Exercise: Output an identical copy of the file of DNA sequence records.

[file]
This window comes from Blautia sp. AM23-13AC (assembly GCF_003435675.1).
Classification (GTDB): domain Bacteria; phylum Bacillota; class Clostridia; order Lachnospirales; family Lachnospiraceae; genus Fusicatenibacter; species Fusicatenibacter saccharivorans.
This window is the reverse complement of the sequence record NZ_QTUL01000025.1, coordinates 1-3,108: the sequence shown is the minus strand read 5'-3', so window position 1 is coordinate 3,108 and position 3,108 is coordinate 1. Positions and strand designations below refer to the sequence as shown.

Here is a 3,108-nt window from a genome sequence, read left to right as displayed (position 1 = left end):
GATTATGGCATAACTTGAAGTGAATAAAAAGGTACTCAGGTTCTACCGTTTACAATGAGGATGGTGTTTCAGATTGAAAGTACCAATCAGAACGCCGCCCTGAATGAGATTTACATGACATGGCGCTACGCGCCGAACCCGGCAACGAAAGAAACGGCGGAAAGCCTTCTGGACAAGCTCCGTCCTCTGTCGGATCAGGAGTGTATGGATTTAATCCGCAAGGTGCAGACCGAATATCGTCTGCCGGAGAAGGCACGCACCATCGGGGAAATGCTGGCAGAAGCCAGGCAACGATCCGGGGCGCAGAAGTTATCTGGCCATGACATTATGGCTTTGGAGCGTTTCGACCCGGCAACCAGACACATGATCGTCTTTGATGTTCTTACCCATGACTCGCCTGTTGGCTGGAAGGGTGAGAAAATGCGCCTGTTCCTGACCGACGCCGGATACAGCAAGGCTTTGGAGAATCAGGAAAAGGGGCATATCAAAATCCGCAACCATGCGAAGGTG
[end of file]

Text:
This window comes from Blautia sp. AM23-13AC (assembly GCF_003435675.1).
Classification (GTDB): domain Bacteria; phylum Bacillota; class Clostridia; order Lachnospirales; family Lachnospiraceae; genus Fusicatenibacter; species Fusicatenibacter saccharivorans.
This window is the reverse complement of the sequence record NZ_QTUL01000025.1, coordinates 1-3,108: the sequence shown is the minus strand read 5'-3', so window position 1 is coordinate 3,108 and position 3,108 is coordinate 1. Positions and strand designations below refer to the sequence as shown.

Here is a 3,108-nt window from a genome sequence, read left to right as displayed (position 1 = left end):
GATTATGGCATAACTTGAAGTGAATAAAAAGGTACTCAGGTTCTACCGTTTACAATGAGGATGGTGTTTCAGATTGAAAGTACCAATCAGAACGCCGCCCTGAATGAGATTTACATGACATGGCGCTACGCGCCGAACCCGGCAACGAAAGAAACGGCGGAAAGCCTTCTGGACAAGCTCCGTCCTCTGTCGGATCAGGAGTGTATGGATTTAATCCGCAAGGTGCAGACCGAATATCGTCTGCCGGAGAAGGCACGCACCATCGGGGAAATGCTGGCAGAAGCCAGGCAACGATCCGGGGCGCAGAAGTTATCTGGCCATGACATTATGGCTTTGGAGCGTTTCGACCCGGCAACCAGACACATGATCGTCTTTGATGTTCTTACCCATGACTCGCCTGTTGGCTGGAAGGGTGAGAAAATGCGCCTGTTCCTGACCGACGCCGGATACAGCAAGGCTTTGGAGAATCAGGAAAAGGGGCATATCAAAATCCGCAACCATGCGAAGGTG